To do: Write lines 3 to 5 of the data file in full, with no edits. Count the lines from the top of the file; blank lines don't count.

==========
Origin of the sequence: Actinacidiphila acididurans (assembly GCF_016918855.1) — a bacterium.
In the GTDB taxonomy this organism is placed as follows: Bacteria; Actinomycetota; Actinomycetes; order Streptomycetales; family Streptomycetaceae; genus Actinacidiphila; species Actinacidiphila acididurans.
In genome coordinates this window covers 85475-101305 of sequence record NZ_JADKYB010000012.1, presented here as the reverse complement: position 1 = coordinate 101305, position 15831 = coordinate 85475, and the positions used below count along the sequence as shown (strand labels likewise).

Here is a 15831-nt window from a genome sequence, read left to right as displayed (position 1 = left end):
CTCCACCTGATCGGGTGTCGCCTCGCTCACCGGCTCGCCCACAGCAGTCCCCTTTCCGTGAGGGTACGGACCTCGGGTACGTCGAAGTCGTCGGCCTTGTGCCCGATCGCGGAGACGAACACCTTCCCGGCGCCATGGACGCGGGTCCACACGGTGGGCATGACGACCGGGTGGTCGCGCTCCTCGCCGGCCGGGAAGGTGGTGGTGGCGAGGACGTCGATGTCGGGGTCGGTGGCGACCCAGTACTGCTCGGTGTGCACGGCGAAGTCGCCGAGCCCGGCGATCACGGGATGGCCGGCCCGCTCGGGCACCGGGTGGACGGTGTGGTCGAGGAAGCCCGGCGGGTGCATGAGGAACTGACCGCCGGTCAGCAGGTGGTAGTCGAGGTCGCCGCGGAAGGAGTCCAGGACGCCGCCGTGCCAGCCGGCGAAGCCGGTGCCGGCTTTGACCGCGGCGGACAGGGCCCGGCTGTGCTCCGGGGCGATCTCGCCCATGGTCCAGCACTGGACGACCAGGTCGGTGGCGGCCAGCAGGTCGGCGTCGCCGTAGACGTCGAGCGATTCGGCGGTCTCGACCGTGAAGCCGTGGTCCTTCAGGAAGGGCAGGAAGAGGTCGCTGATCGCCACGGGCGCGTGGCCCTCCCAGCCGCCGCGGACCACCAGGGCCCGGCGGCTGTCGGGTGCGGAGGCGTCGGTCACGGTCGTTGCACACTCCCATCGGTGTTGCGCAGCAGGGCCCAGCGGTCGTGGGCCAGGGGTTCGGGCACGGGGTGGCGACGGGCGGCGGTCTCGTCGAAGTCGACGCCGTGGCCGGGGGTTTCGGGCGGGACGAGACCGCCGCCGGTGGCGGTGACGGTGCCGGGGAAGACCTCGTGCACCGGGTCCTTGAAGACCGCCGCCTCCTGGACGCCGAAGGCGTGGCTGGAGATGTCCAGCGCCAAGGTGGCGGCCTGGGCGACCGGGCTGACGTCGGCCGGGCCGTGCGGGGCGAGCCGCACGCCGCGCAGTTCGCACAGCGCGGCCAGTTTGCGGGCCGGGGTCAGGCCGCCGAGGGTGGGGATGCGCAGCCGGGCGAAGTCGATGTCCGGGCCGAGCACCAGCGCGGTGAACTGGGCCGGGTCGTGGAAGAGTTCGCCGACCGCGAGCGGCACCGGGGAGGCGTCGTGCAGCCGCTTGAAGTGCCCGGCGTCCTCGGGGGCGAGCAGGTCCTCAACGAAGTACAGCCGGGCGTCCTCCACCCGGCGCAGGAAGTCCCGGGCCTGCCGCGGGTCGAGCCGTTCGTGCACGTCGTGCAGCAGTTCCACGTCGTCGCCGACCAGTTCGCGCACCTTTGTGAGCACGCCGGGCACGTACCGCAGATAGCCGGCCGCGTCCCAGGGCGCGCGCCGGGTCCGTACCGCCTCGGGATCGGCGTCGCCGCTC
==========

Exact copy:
In genome coordinates this window covers 85475-101305 of sequence record NZ_JADKYB010000012.1, presented here as the reverse complement: position 1 = coordinate 101305, position 15831 = coordinate 85475, and the positions used below count along the sequence as shown (strand labels likewise).

Here is a 15831-nt window from a genome sequence, read left to right as displayed (position 1 = left end):
CTCCACCTGATCGGGTGTCGCCTCGCTCACCGGCTCGCCCACAGCAGTCCCCTTTCCGTGAGGGTACGGACCTCGGGTACGTCGAAGTCGTCGGCCTTGTGCCCGATCGCGGAGACGAACACCTTCCCGGCGCCATGGACGCGGGTCCACACGGTGGGCATGACGACCGGGTGGTCGCGCTCCTCGCCGGCCGGGAAGGTGGTGGTGGCGAGGACGTCGATGTCGGGGTCGGTGGCGACCCAGTACTGCTCGGTGTGCACGGCGAAGTCGCCGAGCCCGGCGATCACGGGATGGCCGGCCCGCTCGGGCACCGGGTGGACGGTGTGGTCGAGGAAGCCCGGCGGGTGCATGAGGAACTGACCGCCGGTCAGCAGGTGGTAGTCGAGGTCGCCGCGGAAGGAGTCCAGGACGCCGCCGTGCCAGCCGGCGAAGCCGGTGCCGGCTTTGACCGCGGCGGACAGGGCCCGGCTGTGCTCCGGGGCGATCTCGCCCATGGTCCAGCACTGGACGACCAGGTCGGTGGCGGCCAGCAGGTCGGCGTCGCCGTAGACGTCGAGCGATTCGGCGGTCTCGACCGTGAAGCCGTGGTCCTTCAGGAAGGGCAGGAAGAGGTCGCTGATCGCCACGGGCGCGTGGCCCTCCCAGCCGCCGCGGACCACCAGGGCCCGGCGGCTGTCGGGTGCGGAGGCGTCGGTCACGGTCGTTGCACACTCCCATCGGTGTTGCGCAGCAGGGCCCAGCGGTCGTGGGCCAGGGGTTCGGGCACGGGGTGGCGACGGGCGGCGGTCTCGTCGAAGTCGACGCCGTGGCCGGGGGTTTCGGGCGGGACGAGACCGCCGCCGGTGGCGGTGACGGTGCCGGGGAAGACCTCGTGCACCGGGTCCTTGAAGACCGCCGCCTCCTGGACGCCGAAGGCGTGGCTGGAGATGTCCAGCGCCAAGGTGGCGGCCTGGGCGACCGGGCTGACGTCGGCCGGGCCGTGCGGGGCGAGCCGCACGCCGCGCAGTTCGCACAGCGCGGCCAGTTTGCGGGCCGGGGTCAGGCCGCCGAGGGTGGGGATGCGCAGCCGGGCGAAGTCGATGTCCGGGCCGAGCACCAGCGCGGTGAACTGGGCCGGGTCGTGGAAGAGTTCGCCGACCGCGAGCGGCACCGGGGAGGCGTCGTGCAGCCGCTTGAAGTGCCCGGCGTCCTCGGGGGCGAGCAGGTCCTCAACGAAGTACAGCCGGGCGTCCTCCACCCGGCGCAGGAAGTCCCGGGCCTGCCGCGGGTCGAGCCGTTCGTGCACGTCGTGCAGCAGTTCCACGTCGTCGCCGACCAGTTCGCGCACCTTTGTGAGCACGCCGGGCACGTACCGCAGATAGCCGGCCGCGTCCCAGGGCGCGCGCCGGGTCCGTACCGCCTCGGGATCGGCGTCGCCGCTC